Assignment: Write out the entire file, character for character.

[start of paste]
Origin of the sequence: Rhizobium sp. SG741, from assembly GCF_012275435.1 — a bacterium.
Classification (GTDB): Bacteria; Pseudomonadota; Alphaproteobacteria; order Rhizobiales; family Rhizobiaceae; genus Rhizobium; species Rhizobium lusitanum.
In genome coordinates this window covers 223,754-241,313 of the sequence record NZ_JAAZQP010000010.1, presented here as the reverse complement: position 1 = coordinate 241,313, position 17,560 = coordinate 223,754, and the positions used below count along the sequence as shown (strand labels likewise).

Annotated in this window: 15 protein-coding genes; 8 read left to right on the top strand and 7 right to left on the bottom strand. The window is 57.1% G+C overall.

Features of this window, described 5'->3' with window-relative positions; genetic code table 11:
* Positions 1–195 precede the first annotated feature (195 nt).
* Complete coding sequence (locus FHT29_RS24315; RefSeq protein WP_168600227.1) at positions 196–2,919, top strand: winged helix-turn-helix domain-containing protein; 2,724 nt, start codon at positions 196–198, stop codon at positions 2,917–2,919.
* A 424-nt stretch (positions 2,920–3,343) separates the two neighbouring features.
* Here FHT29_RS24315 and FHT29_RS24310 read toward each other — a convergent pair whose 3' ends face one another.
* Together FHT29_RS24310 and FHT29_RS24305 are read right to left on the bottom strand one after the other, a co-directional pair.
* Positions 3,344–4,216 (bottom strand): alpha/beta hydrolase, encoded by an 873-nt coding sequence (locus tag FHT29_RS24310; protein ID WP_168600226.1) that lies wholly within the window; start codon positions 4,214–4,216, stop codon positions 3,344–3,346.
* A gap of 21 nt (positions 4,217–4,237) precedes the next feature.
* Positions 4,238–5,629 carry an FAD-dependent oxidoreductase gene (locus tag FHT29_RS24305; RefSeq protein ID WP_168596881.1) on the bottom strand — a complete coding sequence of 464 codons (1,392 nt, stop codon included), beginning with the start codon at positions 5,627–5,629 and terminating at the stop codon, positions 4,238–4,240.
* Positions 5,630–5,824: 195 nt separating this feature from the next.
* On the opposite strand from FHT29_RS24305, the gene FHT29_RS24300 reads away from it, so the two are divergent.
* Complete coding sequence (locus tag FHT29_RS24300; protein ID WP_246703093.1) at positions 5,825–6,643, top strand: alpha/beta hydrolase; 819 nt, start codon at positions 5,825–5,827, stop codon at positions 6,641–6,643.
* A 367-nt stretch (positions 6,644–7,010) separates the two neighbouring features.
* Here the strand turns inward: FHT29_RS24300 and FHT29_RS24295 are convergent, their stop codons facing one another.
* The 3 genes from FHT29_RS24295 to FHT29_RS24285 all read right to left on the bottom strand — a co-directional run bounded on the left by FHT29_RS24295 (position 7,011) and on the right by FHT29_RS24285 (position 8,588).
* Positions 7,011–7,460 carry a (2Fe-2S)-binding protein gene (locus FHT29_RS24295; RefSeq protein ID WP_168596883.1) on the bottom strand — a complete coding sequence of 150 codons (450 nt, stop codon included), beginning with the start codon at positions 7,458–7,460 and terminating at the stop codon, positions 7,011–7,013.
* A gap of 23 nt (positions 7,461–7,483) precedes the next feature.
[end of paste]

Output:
Origin of the sequence: Rhizobium sp. SG741, from assembly GCF_012275435.1 — a bacterium.
Classification (GTDB): Bacteria; Pseudomonadota; Alphaproteobacteria; order Rhizobiales; family Rhizobiaceae; genus Rhizobium; species Rhizobium lusitanum.
In genome coordinates this window covers 223,754-241,313 of the sequence record NZ_JAAZQP010000010.1, presented here as the reverse complement: position 1 = coordinate 241,313, position 17,560 = coordinate 223,754, and the positions used below count along the sequence as shown (strand labels likewise).

Annotated in this window: 15 protein-coding genes; 8 read left to right on the top strand and 7 right to left on the bottom strand. The window is 57.1% G+C overall.

Features of this window, described 5'->3' with window-relative positions; genetic code table 11:
* Positions 1–195 precede the first annotated feature (195 nt).
* Complete coding sequence (locus FHT29_RS24315; RefSeq protein WP_168600227.1) at positions 196–2,919, top strand: winged helix-turn-helix domain-containing protein; 2,724 nt, start codon at positions 196–198, stop codon at positions 2,917–2,919.
* A 424-nt stretch (positions 2,920–3,343) separates the two neighbouring features.
* Here FHT29_RS24315 and FHT29_RS24310 read toward each other — a convergent pair whose 3' ends face one another.
* Together FHT29_RS24310 and FHT29_RS24305 are read right to left on the bottom strand one after the other, a co-directional pair.
* Positions 3,344–4,216 (bottom strand): alpha/beta hydrolase, encoded by an 873-nt coding sequence (locus tag FHT29_RS24310; protein ID WP_168600226.1) that lies wholly within the window; start codon positions 4,214–4,216, stop codon positions 3,344–3,346.
* A gap of 21 nt (positions 4,217–4,237) precedes the next feature.
* Positions 4,238–5,629 carry an FAD-dependent oxidoreductase gene (locus tag FHT29_RS24305; RefSeq protein ID WP_168596881.1) on the bottom strand — a complete coding sequence of 464 codons (1,392 nt, stop codon included), beginning with the start codon at positions 5,627–5,629 and terminating at the stop codon, positions 4,238–4,240.
* Positions 5,630–5,824: 195 nt separating this feature from the next.
* On the opposite strand from FHT29_RS24305, the gene FHT29_RS24300 reads away from it, so the two are divergent.
* Complete coding sequence (locus tag FHT29_RS24300; protein ID WP_246703093.1) at positions 5,825–6,643, top strand: alpha/beta hydrolase; 819 nt, start codon at positions 5,825–5,827, stop codon at positions 6,641–6,643.
* A 367-nt stretch (positions 6,644–7,010) separates the two neighbouring features.
* Here the strand turns inward: FHT29_RS24300 and FHT29_RS24295 are convergent, their stop codons facing one another.
* The 3 genes from FHT29_RS24295 to FHT29_RS24285 all read right to left on the bottom strand — a co-directional run bounded on the left by FHT29_RS24295 (position 7,011) and on the right by FHT29_RS24285 (position 8,588).
* Positions 7,011–7,460 carry a (2Fe-2S)-binding protein gene (locus FHT29_RS24295; RefSeq protein ID WP_168596883.1) on the bottom strand — a complete coding sequence of 150 codons (450 nt, stop codon included), beginning with the start codon at positions 7,458–7,460 and terminating at the stop codon, positions 7,011–7,013.
* A gap of 23 nt (positions 7,461–7,483) precedes the next feature.